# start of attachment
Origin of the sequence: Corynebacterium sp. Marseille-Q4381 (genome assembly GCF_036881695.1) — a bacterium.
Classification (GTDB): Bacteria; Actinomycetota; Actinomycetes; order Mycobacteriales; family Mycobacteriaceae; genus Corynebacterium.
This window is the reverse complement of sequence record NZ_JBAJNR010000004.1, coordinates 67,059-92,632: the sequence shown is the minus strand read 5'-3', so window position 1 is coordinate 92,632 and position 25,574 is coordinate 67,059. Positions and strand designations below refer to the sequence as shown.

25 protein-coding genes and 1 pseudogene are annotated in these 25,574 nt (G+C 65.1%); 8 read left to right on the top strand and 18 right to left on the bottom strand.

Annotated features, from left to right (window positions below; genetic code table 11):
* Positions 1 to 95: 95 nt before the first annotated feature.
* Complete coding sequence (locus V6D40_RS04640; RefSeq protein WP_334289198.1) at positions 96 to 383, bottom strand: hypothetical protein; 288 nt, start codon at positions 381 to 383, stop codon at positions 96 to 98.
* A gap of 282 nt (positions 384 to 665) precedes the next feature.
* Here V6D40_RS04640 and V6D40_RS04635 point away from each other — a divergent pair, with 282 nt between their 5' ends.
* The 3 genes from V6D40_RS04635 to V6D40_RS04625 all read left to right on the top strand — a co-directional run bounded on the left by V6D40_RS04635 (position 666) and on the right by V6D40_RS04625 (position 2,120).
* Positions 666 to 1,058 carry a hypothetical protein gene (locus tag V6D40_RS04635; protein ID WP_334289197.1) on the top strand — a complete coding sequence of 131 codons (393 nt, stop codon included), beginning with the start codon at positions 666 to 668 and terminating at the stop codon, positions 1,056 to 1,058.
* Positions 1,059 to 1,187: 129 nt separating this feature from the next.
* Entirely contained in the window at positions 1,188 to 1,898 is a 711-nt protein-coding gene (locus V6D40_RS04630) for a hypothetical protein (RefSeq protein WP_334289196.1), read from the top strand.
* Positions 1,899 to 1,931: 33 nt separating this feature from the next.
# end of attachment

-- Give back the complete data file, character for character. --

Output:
Origin of the sequence: Corynebacterium sp. Marseille-Q4381 (genome assembly GCF_036881695.1) — a bacterium.
Classification (GTDB): Bacteria; Actinomycetota; Actinomycetes; order Mycobacteriales; family Mycobacteriaceae; genus Corynebacterium.
This window is the reverse complement of sequence record NZ_JBAJNR010000004.1, coordinates 67,059-92,632: the sequence shown is the minus strand read 5'-3', so window position 1 is coordinate 92,632 and position 25,574 is coordinate 67,059. Positions and strand designations below refer to the sequence as shown.

25 protein-coding genes and 1 pseudogene are annotated in these 25,574 nt (G+C 65.1%); 8 read left to right on the top strand and 18 right to left on the bottom strand.

Annotated features, from left to right (window positions below; genetic code table 11):
* Positions 1 to 95: 95 nt before the first annotated feature.
* Complete coding sequence (locus V6D40_RS04640; RefSeq protein WP_334289198.1) at positions 96 to 383, bottom strand: hypothetical protein; 288 nt, start codon at positions 381 to 383, stop codon at positions 96 to 98.
* A gap of 282 nt (positions 384 to 665) precedes the next feature.
* Here V6D40_RS04640 and V6D40_RS04635 point away from each other — a divergent pair, with 282 nt between their 5' ends.
* The 3 genes from V6D40_RS04635 to V6D40_RS04625 all read left to right on the top strand — a co-directional run bounded on the left by V6D40_RS04635 (position 666) and on the right by V6D40_RS04625 (position 2,120).
* Positions 666 to 1,058 carry a hypothetical protein gene (locus tag V6D40_RS04635; protein ID WP_334289197.1) on the top strand — a complete coding sequence of 131 codons (393 nt, stop codon included), beginning with the start codon at positions 666 to 668 and terminating at the stop codon, positions 1,056 to 1,058.
* Positions 1,059 to 1,187: 129 nt separating this feature from the next.
* Entirely contained in the window at positions 1,188 to 1,898 is a 711-nt protein-coding gene (locus V6D40_RS04630) for a hypothetical protein (RefSeq protein WP_334289196.1), read from the top strand.
* Positions 1,899 to 1,931: 33 nt separating this feature from the next.